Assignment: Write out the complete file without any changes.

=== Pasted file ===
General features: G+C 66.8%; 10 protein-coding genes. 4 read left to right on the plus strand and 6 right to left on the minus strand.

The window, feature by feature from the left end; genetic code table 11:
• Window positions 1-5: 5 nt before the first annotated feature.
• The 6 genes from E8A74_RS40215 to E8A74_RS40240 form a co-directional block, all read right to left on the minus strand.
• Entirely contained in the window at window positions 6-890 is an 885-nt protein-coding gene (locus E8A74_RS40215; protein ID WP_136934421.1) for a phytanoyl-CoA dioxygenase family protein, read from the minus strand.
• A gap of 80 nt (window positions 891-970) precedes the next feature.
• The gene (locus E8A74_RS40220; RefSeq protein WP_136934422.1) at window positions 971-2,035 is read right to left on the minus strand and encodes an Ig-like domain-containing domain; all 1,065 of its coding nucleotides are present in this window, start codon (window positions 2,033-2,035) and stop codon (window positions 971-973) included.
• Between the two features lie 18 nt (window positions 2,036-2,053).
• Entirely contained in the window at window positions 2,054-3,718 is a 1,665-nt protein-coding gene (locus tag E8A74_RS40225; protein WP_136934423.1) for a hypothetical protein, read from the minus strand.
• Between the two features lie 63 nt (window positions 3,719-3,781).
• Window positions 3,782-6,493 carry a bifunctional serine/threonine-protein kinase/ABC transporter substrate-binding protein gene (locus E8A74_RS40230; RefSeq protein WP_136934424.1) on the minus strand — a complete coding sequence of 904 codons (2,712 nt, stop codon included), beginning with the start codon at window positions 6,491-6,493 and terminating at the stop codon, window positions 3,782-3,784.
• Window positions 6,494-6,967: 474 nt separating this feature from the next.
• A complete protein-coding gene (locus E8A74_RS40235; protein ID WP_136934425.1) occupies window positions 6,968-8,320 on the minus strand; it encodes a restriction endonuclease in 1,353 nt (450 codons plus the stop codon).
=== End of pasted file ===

General features: G+C 66.8%; 10 protein-coding genes. 4 read left to right on the plus strand and 6 right to left on the minus strand.

The window, feature by feature from the left end; genetic code table 11:
• Window positions 1-5: 5 nt before the first annotated feature.
• The 6 genes from E8A74_RS40215 to E8A74_RS40240 form a co-directional block, all read right to left on the minus strand.
• Entirely contained in the window at window positions 6-890 is an 885-nt protein-coding gene (locus E8A74_RS40215; protein ID WP_136934421.1) for a phytanoyl-CoA dioxygenase family protein, read from the minus strand.
• A gap of 80 nt (window positions 891-970) precedes the next feature.
• The gene (locus E8A74_RS40220; RefSeq protein WP_136934422.1) at window positions 971-2,035 is read right to left on the minus strand and encodes an Ig-like domain-containing domain; all 1,065 of its coding nucleotides are present in this window, start codon (window positions 2,033-2,035) and stop codon (window positions 971-973) included.
• Between the two features lie 18 nt (window positions 2,036-2,053).
• Entirely contained in the window at window positions 2,054-3,718 is a 1,665-nt protein-coding gene (locus tag E8A74_RS40225; protein WP_136934423.1) for a hypothetical protein, read from the minus strand.
• Between the two features lie 63 nt (window positions 3,719-3,781).
• Window positions 3,782-6,493 carry a bifunctional serine/threonine-protein kinase/ABC transporter substrate-binding protein gene (locus E8A74_RS40230; RefSeq protein WP_136934424.1) on the minus strand — a complete coding sequence of 904 codons (2,712 nt, stop codon included), beginning with the start codon at window positions 6,491-6,493 and terminating at the stop codon, window positions 3,782-3,784.
• Window positions 6,494-6,967: 474 nt separating this feature from the next.
• A complete protein-coding gene (locus E8A74_RS40235; protein ID WP_136934425.1) occupies window positions 6,968-8,320 on the minus strand; it encodes a restriction endonuclease in 1,353 nt (450 codons plus the stop codon).